Recent NOAA notices: beluga whales listed; Gulf of Maine salmon DPS hearing; white abalone recovery plan available
73 Fed. Reg. 62919 (Wednesday, October 22, 2008)(DEPARTMENT OF COMMERCE; National Oceanic and Atmospheric Administration; 50 CFR Part 224 ocket No. 08101413578137101 RIN 0648XL30; Endangered And Threatened Species; Endangered Status for the Cook Inlet Beluga Whale; Final rule).
The results of a 2008 abundance survey found the abundance unchanged from 2007, estimating 375 whales. Thus, the trend for the period 1999 to 2008 is a negative 1.45 percent annually. This number is not significantly different from zero, but is significantly less than the expected growth for an un-harvested population (24 percent). Alaska Native hunters from the Native Village of Tyonek agreed to step down from their subsistence hunting for the Cook Inlet distinct population segment in 2007, although other subsistence hunting continues. Photo from NOAA
SUMMARY: We, NMFS, issue a final determination to list a Distinct Population Segment (DPS) of the beluga whale, Delphinapterus leucas, found in Cook Inlet, Alaska, as endangered under the Endangered Species Act of 1973, as amended (ESA). Following completion of a Status Review of this DPS (the Cook Inlet beluga whale) under the ESA, we published a proposed rule to list this DPS as an endangered species on April 20, 2007. We subsequently extended the date for final determination on the proposed action by 6 months, until October 20, 2008, as provided for by the ESA. After consideration of public comments received on the proposed rule and other available information, we have determined that the Cook Inlet beluga whale is in danger of extinction throughout its range, and should be listed as an endangered species. We will propose to designate critical habitat for the Cook Inlet beluga whale in a future rulemaking.
KEITHINKING: Previously, Defenders of Wildlife had decried the Bush administration's inaction on this listing as politics beating science; evidently, science won out in the end. The timing is noteworthy given the opposition to the listing by Vice Presidential Candidate Sarah Palin, and the related October 2008 Federal Register announcement of other subsistence hunting for separate populations of the species. In addition, NMFS also announced the availability of the final conservation plan for the Cook Inlet Beluga Whale pursuant to the Marine Mammal Protection Act of 1972. 73 Fed. Reg. 62961 (Wednesday, October 22, 2008).
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73 Fed. Reg 62459 (Tuesday, October 21, 2008)(DEPARTMENT OF COMMERCE; National Oceanic and Atmospheric Administration; 50 CFR Parts 224 and 226; RIN 0648–XJ93; RIN 0648–AW77; Endangered and Threatened Species; Proposed Endangered Status for the Gulf of Maine Distinct Population Segment of Atlantic Salmon; Proposed Critical Habitat for the Gulf of Maine Distinct Population Segment of Atlantic Salmon; Notice of two public hearings; notice of extension of public comment period).
Even with current conservation efforts, returns of adult Atlantic salmon to the Gulf of Maine DPS rivers remain extremely low. The 2006 status review reports an estimated extinction risk of 19% to 75% within the next 100 years for the Gulf of Maine DPS even when current levels of hatchery supplementation are considered. A recovery plan is also available.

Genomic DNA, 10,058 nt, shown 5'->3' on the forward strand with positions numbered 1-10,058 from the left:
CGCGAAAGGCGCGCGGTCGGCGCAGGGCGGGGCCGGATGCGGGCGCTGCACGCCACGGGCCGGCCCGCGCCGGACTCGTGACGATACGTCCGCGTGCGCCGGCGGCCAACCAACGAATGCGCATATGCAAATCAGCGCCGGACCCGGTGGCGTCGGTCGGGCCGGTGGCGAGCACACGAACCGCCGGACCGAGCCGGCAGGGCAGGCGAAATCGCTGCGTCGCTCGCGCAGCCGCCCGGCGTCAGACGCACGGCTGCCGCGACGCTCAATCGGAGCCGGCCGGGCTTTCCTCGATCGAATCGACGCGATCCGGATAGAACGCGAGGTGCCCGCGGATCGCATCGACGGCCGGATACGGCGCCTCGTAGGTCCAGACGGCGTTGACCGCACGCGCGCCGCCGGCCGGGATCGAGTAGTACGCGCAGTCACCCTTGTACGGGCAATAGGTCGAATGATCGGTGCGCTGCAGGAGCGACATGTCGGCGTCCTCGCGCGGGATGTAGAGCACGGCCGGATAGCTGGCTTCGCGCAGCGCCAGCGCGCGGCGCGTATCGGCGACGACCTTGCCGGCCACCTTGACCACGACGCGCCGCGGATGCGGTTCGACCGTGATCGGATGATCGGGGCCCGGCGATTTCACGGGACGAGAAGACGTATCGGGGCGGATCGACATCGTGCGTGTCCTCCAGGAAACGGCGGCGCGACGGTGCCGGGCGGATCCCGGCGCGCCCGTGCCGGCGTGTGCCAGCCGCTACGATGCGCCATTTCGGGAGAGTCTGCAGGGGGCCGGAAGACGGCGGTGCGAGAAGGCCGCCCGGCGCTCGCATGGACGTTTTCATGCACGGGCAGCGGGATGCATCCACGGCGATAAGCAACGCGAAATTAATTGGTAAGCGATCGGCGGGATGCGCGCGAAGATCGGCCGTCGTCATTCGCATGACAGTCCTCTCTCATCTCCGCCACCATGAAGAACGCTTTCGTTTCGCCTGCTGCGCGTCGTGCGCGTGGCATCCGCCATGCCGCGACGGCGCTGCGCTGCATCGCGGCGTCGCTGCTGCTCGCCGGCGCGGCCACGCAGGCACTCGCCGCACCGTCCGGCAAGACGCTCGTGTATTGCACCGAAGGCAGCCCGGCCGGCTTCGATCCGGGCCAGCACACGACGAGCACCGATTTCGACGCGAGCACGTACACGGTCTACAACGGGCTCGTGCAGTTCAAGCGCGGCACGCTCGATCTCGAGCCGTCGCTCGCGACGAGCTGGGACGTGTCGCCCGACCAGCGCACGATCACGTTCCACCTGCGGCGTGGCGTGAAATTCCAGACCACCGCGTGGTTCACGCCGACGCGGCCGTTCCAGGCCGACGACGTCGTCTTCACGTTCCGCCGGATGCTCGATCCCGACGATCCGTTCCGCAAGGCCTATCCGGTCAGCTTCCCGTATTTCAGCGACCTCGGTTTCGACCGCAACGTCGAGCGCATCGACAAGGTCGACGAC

SUMMARY: We (NMFS) will hold two public hearings in Maine in November 2008 for the purposes of answering questions on the proposal to list the Gulf of Maine (GOM) Atlantic salmon distinct population segment (DPS) as endangered under the Endangered Species Act of 1973, as amended (ESA) and the NMFS proposal to designate critical habitat for the GOM DPS of Atlantic salmon. NMFS also extends the public comment period for the proposed critical habitat designation.
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73 Fed. Reg. 62257 (Monday, October 20, 2008)(DEPARTMENT OF COMMERCE; National Oceanic and Atmospheric Administration; RIN 0648–XK57 Endangered and Threatened Species; Recovery Plan for White Abalone; Notice of availability).
The most significant threat to white abalone is related to the long-term effects that overfishing has had on the species. A short-lived commercial fishery began in the early 1970s, peaked mid-decade, and collapsed in the 1980s. Overfishing reduced white abalone densities to such low levels that males and females were too far apart from one another to successfully reproduce. The low densities of the animals in nature, resulting in repeated reproductive failure, make it unlikely that the species will recover on its own. Without human intervention, it was estimated that the remaining white abalone in the wild would disappear by 2010. Because current populations are only small fractions of former numbers, recovery of the species will be complicated by genetic drift, founder effects, and a loss of genetic diversity. White Abalone (Haliotis sorenseni) photo from John Butler, NOAA.
SUMMARY: The National Marine Fisheries Service (NMFS) announces the availability of a final recovery plan for the white abalone (Haliotis sorenseni). This endangered gastropod is a longlived, slow moving bottom dweller and is a member of the California Haliotids. Currently, isolated survivors have been identified along the mainland coast in Santa Barbara County and at some of the offshore islands and banks along the central California coast. NMFS’ ultimate goal is to increase white abalone abundance to viable and self-sustaining levels such that the species can be downlisted to threatened status and eventually removed from the Endangered Species List.